reasonable ground to entertain strong apprehensions both were arrested, and conducted to the Con
A few days since, as two men were riding at full gallop ciergerie. The childless parent was the first
through the town of St. George, in Delaware, their horses interrogated, and his surprise was not little to
Steamboats Constitution and Constellation. met so violently that both were killed. The riders were
but slightly hurt. hear repeated, word for word, a portion of his These boats are now laid up until next season;
Arnold Naudain *s chosen a Senator of the United conversation with his friend. His natural im- they have made 207 trips, and have run thirt pression was that that friend had betrayed one thousand and fifty miles each, since 1st of States from Delaware.
John Floyd is elected Governor of Virginia. him, but he soon found his mistake. Both April last; and what is more remarkable, have
There is in the Quebec Gazette an article in favour of were immediately imprisoned, nor were they lost but one trip in three years.
throwing open the navigation of the St. Lawrence to the enlarged before the fall of Napoleon. Chil. dren of both sexes were employed in this exe
A new Episcopal Church is about to be
Thomas Moore is to receive 6000l. for his Life of Byron. crable system of espionage.
erected at Nashville, Ten., to which the Rev.
The Legislature of South Carolina has made a loan of
8100,000 to the South Carolina Rail Road Company, for The London Literary Gazette says—« The invited, and has accepted the charge.
the purpose of opening a Rail Road from Charleston to
Hamburg remarkable documents known by the name of Opium of a quality superior to that imported
The project of establishing a new University in New the Stuart Papers, which were brought from froni Turkey, has been obtained near Norfolk, York, somewhat on the plan, as it is understood, of the Rome after the death of Cardinal York, the from the white poppy, cultivated in that neigh: London University, begins to be a subject of general last of the family, and placed in the bands of bourhood. Much larger quantities from a sin. commissioners appointed by his majesty, we gle plaut are gained, and the value is $2 per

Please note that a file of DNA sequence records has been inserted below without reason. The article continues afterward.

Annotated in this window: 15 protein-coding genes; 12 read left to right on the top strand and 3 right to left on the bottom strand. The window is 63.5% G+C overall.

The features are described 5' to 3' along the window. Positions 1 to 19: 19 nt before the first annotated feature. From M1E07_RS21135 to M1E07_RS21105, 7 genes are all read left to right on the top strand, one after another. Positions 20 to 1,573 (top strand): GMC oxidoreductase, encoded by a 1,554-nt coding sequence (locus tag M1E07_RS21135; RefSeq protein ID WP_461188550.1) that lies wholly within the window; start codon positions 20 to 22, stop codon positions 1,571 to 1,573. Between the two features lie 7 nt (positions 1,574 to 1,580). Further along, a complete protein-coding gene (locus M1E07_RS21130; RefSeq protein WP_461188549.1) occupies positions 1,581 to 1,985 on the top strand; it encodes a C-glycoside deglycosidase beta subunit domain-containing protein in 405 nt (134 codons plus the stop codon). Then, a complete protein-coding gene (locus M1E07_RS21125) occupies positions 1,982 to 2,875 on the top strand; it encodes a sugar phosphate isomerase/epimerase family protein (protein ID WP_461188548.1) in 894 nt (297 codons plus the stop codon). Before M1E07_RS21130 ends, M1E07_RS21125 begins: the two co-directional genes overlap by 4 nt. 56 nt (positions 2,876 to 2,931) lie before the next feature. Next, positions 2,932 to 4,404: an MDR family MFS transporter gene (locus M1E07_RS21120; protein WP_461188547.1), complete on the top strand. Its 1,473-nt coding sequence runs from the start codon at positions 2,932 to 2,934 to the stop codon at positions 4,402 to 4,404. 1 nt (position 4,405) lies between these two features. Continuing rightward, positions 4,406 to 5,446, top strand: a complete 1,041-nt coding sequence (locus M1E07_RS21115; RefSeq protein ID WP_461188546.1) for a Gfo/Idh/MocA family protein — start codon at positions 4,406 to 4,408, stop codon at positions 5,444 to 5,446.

purpose of taking the subject into consideration was held
on the oth instant, at which General Lewis was called to are glad to find that they are no longer likely pound more than the imported article.
the chair, and Mr. Maxwell appointed Secretary. At to remain in the obscurity of St. James's Palace,
this meeting a communication was read on the expewhere they were deposited. The King, we The Menagerie of Messrs. Doolittle & Co.
diency and means of establishing a University, and a re
solution adopted purporting that it is highly desirable are informed, has now transferred these papers was sold at public auction yesterday morning : and expedient to establish an institution of the kind in
the city of New York “on a liberal foundation, which to Sir Walter Scott, for examination and pub- the following is a list of the Animals and the
shall correspond with the spirit and wants of our age." lication; and we have reason to know, that prices they brought.-Terms, Cash.
The communication read at the meeting was then orhis son-in-law, Mr. Lockhart, is already en.
Philad. Jan, 13, 1830.
dered to be published. gaged in this important duty, and actively em- No. 1. The Elephant, with wagon, sign
The Trustees of Columbia College have sent the Comployed in arranging the mass, which certainly
mittee of the New University a plan for uniting the two $7,000 institutions in such a manner as to meet the views
for the could not be in betier hands.
6 2. 3 young Leopards,
attainment of which the project discussed in this pam$100 each,
300 phlet has been proposed to the public. What the precise Conspiracy of Dogs.-At Horton, in Buck « 3. African Lion, with cage, &c.
nature of this plan is, or how it is likely to be received, 2,000
we have no certain information.- Post. inghamshire (a village where Milton passed 4. Royal Tiger, with do.
1,400 some of his early days), about the year 1818, a
British National Railway.-The experiments that have 5. White Bear, with do.
1,000 taken place show how desirable it is that a line of railway gentleman from London took possession of a 6. Hyena, with do.
100 should be constructed, if possible, through the island, house, the former tenant of which had moved
from south to north, or at all events from London to
7. 2 Leopards, male and female, to a farm about half a mile off. The new in